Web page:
A government agency rarely assumes immediate responsibility for a failure and then expedites a remedy. But Department of Children and Families Secretary George Sheldon did just that after 7-year-old Gabriel Myers killed himself at his Broward County foster home in April.
Mr. Sheldon put together a group to investigate Gabriel’s death and ordered a comprehensive review of department records to determine the number of children in foster care taking psychotropic – meaning mind-altering – drugs. “I was stunned,” said Mr. Sheldon. “It is incomprehensible for me even now to understand how a child so young may have deliberately and consciously made a decision to end his life.”
Gabriel, who had been in state custody for 10 months, was taking Symbyax, a combination antipsychotic and antidepressant, when he hanged himself in the bathroom of his foster home. Gabriel’s caseworker had noted several times that DCF had parental consent for the medication. However, neither the boy’s mother nor a judge had signed the consent required under state law for him to receive the drug, which is known to cause suicidal behavior in children.
Last week, Mr. Sheldon released a report, based on the review. According to the report, information about Gabriel’s prescriptions was not in the department’s database. The review found that 2,669 children – or 13’percent – of the more than 20,000 children in foster care are taking one or more psychotropic drugs.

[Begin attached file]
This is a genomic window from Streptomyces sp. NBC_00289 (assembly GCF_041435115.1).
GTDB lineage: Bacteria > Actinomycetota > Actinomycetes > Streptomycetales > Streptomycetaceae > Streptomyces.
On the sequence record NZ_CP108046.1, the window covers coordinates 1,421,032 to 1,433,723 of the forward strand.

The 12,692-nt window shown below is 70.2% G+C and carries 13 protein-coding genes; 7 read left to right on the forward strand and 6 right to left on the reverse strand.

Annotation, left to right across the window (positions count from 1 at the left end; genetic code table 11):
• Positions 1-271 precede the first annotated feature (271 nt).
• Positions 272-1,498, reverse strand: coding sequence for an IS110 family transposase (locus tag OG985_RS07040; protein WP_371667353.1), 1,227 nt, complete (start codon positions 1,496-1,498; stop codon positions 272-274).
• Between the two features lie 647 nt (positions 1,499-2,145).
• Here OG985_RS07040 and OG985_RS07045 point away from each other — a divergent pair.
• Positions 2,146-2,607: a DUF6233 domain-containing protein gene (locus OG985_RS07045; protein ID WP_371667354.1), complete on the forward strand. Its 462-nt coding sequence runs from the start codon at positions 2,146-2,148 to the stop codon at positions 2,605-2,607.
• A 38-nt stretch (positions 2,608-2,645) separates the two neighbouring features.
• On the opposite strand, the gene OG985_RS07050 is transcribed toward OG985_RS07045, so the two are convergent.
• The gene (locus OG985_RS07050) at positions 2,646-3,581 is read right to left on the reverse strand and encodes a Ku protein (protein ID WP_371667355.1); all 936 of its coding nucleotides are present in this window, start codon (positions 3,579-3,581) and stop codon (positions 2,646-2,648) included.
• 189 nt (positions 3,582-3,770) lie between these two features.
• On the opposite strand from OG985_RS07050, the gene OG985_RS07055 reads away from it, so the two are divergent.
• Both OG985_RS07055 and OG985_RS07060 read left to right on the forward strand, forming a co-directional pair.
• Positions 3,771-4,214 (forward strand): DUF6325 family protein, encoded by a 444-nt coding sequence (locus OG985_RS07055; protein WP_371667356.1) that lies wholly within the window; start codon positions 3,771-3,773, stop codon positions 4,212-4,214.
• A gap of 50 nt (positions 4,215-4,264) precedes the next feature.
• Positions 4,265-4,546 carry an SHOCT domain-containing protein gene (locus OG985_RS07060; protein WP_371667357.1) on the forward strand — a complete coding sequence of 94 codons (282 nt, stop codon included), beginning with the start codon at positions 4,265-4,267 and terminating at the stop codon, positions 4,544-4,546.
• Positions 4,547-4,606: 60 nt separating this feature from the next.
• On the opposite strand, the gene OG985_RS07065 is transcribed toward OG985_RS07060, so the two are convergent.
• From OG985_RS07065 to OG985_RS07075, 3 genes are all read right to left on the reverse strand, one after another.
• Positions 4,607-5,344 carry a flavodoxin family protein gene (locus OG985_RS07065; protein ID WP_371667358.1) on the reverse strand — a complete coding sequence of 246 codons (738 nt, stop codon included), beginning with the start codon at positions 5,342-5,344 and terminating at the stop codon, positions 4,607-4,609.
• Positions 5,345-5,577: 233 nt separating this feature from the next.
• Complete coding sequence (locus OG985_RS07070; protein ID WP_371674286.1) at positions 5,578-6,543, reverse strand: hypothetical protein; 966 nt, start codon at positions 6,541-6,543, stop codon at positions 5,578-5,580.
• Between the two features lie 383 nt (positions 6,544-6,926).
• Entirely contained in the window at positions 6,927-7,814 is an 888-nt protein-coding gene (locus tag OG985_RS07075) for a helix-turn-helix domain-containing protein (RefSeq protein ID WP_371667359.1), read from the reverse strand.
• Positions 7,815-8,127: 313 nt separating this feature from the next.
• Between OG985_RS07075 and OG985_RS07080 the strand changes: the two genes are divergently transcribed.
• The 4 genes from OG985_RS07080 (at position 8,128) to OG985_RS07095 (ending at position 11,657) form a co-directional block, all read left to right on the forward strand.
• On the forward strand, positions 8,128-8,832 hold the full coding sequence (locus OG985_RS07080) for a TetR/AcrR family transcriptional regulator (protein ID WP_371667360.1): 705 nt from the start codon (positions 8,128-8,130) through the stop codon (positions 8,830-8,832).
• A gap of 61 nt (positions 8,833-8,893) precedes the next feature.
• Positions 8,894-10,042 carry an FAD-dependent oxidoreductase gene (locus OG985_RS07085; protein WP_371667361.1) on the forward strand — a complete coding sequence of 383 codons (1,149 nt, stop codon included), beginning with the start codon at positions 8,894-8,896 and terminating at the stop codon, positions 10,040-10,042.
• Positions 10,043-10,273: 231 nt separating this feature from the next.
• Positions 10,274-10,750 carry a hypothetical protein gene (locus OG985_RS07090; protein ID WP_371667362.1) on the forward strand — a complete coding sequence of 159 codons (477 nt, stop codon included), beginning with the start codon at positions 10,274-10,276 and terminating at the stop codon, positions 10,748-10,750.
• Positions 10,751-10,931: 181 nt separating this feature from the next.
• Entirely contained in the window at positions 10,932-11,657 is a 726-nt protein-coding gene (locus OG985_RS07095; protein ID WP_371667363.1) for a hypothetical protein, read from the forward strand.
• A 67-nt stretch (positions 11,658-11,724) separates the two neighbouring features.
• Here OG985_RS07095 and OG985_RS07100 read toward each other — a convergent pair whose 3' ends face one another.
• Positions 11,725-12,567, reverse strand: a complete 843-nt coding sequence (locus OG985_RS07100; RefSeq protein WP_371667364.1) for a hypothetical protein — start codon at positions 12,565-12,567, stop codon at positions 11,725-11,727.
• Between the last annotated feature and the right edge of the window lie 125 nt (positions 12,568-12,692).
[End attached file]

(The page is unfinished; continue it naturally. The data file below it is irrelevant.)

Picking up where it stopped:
“That,” Mr. Sheldon said, “is a significant number.” Nationally, between 4 percent and 5 percent of children take such drugs. The review also found that 16 percent of the children in foster care taking these drugs do not have parental consent or a court order. “That is unacceptable,” said Mr. Sheldon. “Gabriel Myers and all of Florida’s children deserve better.”
Though the agency does not yet know whether his medication was a factor in Gabriel’s death, Mr. Sheldon has asked the DCF group to study the efficacy of such drugs. He also has instructed DCF caseworkers to take all children for whom parental consent or a court order is lacking back to their doctors and therapists for updated treatment plans.
Those children who have been prescribed psychotropic drugs must get informed parental consent or a court order before resuming the medication. Mr. Sheldon has asked judges statewide to expedite judicial review on these cases. “This report is an important first step in closely examining not only this case, said Mr. Sheldon, “but in helping to assure that this kind of tragedy never happens again.”
As with other investigations, the facts uncovered in this review do not reflect well on the Department of Children and Families. As with those other cases, though, Mr. Sheldon readily shared those facts and worried less about protecting the agency and more about protecting children.